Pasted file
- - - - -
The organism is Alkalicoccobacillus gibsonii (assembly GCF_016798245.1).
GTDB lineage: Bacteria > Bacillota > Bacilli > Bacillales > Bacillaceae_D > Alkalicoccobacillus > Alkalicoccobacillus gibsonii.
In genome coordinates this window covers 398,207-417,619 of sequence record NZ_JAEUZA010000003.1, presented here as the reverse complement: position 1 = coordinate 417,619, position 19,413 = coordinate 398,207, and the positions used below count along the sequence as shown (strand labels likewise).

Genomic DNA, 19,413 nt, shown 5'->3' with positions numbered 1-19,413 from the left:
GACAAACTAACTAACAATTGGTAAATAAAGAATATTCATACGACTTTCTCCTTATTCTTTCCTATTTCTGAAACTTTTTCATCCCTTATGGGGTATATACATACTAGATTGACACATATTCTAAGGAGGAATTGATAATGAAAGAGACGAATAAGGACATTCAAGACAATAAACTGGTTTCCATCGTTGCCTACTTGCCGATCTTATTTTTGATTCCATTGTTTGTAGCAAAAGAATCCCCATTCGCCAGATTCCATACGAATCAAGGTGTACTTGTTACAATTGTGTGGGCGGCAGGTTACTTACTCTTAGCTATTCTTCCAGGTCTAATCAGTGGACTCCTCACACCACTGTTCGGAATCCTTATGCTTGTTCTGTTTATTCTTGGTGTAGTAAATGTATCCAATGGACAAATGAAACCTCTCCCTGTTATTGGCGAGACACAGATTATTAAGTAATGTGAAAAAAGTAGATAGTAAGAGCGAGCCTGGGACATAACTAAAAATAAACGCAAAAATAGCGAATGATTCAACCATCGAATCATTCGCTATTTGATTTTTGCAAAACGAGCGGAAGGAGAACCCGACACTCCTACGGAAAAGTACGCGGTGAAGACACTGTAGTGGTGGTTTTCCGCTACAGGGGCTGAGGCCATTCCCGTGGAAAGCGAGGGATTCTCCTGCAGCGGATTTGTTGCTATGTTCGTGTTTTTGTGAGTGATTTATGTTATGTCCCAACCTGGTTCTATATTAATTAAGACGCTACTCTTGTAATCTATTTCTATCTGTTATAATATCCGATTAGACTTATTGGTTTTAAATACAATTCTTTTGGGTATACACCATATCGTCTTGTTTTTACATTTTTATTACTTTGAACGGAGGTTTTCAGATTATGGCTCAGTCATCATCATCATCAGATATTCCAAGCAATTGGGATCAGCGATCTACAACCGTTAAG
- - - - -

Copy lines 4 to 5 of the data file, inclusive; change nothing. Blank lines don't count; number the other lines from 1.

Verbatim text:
Genomic DNA, 19,413 nt, shown 5'->3' with positions numbered 1-19,413 from the left:
GACAAACTAACTAACAATTGGTAAATAAAGAATATTCATACGACTTTCTCCTTATTCTTTCCTATTTCTGAAACTTTTTCATCCCTTATGGGGTATATACATACTAGATTGACACATATTCTAAGGAGGAATTGATAATGAAAGAGACGAATAAGGACATTCAAGACAATAAACTGGTTTCCATCGTTGCCTACTTGCCGATCTTATTTTTGATTCCATTGTTTGTAGCAAAAGAATCCCCATTCGCCAGATTCCATACGAATCAAGGTGTACTTGTTACAATTGTGTGGGCGGCAGGTTACTTACTCTTAGCTATTCTTCCAGGTCTAATCAGTGGACTCCTCACACCACTGTTCGGAATCCTTATGCTTGTTCTGTTTATTCTTGGTGTAGTAAATGTATCCAATGGACAAATGAAACCTCTCCCTGTTATTGGCGAGACACAGATTATTAAGTAATGTGAAAAAAGTAGATAGTAAGAGCGAGCCTGGGACATAACTAAAAATAAACGCAAAAATAGCGAATGATTCAACCATCGAATCATTCGCTATTTGATTTTTGCAAAACGAGCGGAAGGAGAACCCGACACTCCTACGGAAAAGTACGCGGTGAAGACACTGTAGTGGTGGTTTTCCGCTACAGGGGCTGAGGCCATTCCCGTGGAAAGCGAGGGATTCTCCTGCAGCGGATTTGTTGCTATGTTCGTGTTTTTGTGAGTGATTTATGTTATGTCCCAACCTGGTTCTATATTAATTAAGACGCTACTCTTGTAATCTATTTCTATCTGTTATAATATCCGATTAGACTTATTGGTTTTAAATACAATTCTTTTGGGTATACACCATATCGTCTTGTTTTTACATTTTTATTACTTTGAACGGAGGTTTTCAGATTATGGCTCAGTCATCATCATCATCAGATATTCCAAGCAATTGGGATCAGCGATCTACAACCGTTAAG